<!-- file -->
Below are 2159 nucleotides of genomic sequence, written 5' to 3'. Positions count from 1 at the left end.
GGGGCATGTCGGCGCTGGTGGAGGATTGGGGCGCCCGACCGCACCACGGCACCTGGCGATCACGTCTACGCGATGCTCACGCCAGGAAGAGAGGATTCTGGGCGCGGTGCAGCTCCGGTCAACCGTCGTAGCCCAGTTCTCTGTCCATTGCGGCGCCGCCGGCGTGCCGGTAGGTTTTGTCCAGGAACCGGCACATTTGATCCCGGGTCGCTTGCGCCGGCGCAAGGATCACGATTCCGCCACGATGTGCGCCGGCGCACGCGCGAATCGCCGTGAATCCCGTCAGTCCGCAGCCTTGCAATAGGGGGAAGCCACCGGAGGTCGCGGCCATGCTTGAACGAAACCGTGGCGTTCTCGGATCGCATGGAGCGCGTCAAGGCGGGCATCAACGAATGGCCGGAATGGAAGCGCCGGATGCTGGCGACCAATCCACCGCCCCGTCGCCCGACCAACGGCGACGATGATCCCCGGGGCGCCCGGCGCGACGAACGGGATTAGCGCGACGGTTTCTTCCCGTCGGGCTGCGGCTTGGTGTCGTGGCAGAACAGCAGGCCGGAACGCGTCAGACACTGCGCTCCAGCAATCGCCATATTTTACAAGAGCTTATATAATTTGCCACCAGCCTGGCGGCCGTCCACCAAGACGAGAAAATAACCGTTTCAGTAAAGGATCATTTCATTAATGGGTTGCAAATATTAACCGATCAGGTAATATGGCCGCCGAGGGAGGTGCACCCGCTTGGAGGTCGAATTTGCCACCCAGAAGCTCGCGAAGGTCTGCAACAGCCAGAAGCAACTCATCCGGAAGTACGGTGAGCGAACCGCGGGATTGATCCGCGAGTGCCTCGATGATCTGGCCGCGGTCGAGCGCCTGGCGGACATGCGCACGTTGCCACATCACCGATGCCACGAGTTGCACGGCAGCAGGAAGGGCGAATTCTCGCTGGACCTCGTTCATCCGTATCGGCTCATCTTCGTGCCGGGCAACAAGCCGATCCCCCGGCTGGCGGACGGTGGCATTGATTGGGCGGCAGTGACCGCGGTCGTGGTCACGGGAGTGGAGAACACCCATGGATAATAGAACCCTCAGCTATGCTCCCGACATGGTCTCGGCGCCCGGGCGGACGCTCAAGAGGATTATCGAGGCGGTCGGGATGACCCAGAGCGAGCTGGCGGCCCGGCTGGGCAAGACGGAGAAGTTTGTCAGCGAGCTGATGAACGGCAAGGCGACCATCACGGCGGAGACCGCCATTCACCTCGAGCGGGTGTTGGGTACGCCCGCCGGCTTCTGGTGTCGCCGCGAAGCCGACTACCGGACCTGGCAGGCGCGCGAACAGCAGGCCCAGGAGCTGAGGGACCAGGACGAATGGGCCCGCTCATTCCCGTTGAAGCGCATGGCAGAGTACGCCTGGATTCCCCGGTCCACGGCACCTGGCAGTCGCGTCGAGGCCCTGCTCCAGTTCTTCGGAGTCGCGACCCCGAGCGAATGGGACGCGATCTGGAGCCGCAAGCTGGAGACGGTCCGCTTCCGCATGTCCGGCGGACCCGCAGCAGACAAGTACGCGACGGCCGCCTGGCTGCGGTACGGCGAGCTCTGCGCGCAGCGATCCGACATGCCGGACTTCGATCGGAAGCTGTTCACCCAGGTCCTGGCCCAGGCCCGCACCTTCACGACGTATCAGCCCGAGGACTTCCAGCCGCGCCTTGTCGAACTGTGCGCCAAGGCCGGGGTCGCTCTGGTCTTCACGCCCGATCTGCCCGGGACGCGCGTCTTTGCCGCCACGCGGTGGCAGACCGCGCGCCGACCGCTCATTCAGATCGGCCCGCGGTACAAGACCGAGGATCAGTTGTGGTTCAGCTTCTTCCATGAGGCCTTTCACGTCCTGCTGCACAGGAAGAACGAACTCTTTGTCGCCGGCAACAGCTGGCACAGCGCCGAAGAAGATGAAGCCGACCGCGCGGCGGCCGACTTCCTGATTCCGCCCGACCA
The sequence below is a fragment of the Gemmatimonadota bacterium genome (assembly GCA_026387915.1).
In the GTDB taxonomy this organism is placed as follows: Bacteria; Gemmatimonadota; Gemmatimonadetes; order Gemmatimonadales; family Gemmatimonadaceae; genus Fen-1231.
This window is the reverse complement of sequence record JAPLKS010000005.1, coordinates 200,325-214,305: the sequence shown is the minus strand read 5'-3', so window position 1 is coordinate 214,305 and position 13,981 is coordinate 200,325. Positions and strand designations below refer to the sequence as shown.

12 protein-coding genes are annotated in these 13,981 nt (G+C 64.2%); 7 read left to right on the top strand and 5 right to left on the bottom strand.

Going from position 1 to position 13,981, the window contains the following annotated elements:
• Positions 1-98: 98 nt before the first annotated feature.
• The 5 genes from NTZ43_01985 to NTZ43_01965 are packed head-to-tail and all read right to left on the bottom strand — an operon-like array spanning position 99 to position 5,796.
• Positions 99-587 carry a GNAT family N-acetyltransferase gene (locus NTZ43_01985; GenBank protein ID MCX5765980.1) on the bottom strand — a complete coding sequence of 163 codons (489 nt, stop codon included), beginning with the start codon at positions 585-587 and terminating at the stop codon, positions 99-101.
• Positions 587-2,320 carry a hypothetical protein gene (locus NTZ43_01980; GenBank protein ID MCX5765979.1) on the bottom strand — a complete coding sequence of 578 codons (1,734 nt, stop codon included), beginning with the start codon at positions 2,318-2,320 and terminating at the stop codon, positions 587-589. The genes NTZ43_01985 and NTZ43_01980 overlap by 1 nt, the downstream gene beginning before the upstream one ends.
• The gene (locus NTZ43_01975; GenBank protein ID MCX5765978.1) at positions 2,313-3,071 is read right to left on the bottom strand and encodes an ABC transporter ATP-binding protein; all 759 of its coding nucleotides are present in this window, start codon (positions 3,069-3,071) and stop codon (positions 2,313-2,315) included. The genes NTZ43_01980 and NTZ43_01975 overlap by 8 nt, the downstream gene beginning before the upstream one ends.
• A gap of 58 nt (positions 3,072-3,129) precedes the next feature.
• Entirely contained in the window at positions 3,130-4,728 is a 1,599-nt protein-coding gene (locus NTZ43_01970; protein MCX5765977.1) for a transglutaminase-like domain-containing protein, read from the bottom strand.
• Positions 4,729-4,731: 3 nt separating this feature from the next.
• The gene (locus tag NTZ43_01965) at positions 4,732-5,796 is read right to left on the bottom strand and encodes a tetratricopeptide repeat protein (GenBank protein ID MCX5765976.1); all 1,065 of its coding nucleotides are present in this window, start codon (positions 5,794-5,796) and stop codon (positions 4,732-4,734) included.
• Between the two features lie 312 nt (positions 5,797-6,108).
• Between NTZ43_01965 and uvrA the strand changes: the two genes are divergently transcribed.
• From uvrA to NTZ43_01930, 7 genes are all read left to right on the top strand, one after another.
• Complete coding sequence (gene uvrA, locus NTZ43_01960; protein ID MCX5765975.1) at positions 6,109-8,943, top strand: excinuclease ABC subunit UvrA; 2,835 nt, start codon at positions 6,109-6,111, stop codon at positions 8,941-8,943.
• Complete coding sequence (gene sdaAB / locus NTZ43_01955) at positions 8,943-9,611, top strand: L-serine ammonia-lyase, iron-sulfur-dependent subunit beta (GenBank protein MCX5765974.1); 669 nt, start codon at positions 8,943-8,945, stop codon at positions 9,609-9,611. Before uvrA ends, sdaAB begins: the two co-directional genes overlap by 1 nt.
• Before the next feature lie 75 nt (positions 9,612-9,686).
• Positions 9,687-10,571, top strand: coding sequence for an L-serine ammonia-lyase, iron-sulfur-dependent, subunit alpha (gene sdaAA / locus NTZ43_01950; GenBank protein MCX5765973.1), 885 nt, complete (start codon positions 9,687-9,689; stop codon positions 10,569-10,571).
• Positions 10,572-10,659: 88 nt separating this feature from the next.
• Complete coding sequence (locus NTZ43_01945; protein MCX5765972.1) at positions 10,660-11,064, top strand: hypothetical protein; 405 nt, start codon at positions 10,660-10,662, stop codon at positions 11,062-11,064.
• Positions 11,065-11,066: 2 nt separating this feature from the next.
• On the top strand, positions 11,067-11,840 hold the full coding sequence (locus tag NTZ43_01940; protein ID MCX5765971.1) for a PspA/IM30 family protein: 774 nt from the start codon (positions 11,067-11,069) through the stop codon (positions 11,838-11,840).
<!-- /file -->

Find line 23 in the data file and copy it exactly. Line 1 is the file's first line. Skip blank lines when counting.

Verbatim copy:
• Positions 9,687-10,571, top strand: coding sequence for an L-serine ammonia-lyase, iron-sulfur-dependent, subunit alpha (gene sdaAA / locus NTZ43_01950; GenBank protein MCX5765973.1), 885 nt, complete (start codon positions 9,687-9,689; stop codon positions 10,569-10,571).